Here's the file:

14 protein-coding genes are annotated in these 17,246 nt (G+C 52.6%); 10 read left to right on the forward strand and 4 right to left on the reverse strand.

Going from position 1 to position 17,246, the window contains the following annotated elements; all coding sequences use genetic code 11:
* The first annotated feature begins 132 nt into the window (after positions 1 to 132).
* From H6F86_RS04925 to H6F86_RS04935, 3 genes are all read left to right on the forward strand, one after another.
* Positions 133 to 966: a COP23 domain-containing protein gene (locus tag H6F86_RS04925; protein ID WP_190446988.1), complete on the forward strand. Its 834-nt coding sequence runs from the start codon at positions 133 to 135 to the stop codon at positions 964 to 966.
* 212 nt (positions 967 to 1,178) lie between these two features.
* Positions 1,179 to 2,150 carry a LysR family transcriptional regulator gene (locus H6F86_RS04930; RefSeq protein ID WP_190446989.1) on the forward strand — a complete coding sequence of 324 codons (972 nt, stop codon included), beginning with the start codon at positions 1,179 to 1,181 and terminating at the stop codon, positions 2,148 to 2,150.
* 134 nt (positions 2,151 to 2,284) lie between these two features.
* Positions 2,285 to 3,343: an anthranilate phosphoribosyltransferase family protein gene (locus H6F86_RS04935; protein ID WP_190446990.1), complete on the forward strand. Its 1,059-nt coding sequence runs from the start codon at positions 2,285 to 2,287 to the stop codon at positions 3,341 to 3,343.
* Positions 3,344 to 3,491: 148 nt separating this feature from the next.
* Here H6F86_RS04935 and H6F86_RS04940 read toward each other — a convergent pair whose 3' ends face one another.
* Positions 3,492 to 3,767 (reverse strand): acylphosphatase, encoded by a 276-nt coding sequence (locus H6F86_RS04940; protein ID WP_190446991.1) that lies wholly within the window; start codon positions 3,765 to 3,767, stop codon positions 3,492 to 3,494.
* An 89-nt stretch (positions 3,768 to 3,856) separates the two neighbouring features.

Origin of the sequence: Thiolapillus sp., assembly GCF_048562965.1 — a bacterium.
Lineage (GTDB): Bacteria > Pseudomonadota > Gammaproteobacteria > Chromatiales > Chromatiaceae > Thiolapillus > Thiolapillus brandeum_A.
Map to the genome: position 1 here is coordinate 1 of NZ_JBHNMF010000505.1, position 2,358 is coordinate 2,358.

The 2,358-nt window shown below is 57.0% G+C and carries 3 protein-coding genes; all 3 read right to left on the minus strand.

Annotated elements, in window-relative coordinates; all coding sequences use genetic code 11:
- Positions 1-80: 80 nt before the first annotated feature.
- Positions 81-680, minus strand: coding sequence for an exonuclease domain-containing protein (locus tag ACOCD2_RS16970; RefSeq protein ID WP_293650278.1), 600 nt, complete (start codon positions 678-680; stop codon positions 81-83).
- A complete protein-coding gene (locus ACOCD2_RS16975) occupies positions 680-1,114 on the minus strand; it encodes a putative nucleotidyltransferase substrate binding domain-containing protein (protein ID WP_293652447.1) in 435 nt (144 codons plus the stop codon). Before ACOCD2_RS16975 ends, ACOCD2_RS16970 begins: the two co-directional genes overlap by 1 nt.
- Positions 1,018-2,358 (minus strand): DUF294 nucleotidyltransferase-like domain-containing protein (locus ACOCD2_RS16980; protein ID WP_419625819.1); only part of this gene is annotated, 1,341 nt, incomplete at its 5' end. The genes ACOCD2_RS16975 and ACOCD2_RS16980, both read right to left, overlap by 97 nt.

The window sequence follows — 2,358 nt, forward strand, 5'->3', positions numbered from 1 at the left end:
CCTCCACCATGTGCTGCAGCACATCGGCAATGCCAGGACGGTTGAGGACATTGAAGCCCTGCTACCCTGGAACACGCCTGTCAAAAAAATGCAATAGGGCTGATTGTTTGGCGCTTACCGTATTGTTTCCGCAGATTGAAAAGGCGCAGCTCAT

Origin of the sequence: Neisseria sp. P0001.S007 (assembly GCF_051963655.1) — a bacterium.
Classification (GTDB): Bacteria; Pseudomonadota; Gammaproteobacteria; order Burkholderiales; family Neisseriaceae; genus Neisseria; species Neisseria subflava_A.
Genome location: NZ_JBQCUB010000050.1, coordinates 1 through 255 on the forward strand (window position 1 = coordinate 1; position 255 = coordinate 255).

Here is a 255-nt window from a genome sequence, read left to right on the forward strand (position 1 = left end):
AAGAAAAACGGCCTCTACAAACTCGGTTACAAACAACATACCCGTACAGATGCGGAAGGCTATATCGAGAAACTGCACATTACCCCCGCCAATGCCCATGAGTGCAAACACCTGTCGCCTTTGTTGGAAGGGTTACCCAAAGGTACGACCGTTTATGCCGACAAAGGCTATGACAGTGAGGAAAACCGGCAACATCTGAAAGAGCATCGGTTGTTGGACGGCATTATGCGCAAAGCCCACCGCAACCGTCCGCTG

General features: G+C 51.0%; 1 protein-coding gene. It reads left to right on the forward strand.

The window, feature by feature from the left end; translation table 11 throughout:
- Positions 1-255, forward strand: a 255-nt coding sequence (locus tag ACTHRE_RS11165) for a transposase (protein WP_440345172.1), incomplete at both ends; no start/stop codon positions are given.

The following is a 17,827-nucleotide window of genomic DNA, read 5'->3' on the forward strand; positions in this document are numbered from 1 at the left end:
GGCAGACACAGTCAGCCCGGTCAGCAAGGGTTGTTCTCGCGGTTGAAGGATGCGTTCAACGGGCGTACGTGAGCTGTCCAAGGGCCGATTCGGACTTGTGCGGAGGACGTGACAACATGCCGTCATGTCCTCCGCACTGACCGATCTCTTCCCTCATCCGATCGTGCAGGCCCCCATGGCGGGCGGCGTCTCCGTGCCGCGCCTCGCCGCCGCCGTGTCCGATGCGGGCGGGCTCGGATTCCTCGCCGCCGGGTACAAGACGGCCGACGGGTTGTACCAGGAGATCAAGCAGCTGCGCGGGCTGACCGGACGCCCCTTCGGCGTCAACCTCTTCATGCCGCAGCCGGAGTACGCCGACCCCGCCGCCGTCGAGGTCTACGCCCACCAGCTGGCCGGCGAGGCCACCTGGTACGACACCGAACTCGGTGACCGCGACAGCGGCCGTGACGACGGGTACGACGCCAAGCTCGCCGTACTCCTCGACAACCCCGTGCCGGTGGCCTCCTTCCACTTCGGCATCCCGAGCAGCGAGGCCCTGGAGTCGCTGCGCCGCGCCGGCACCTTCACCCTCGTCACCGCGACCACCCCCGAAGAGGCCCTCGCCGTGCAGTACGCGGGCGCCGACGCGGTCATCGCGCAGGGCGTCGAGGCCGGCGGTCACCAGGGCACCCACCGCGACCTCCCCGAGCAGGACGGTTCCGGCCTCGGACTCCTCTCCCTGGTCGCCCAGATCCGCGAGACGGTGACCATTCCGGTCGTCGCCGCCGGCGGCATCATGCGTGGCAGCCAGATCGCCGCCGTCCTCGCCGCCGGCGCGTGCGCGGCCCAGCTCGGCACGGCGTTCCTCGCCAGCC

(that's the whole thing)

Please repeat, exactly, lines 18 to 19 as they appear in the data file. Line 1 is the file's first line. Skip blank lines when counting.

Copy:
Annotated elements, in window-relative coordinates; all coding sequences use genetic code 11:
- Positions 1-80: 80 nt before the first annotated feature.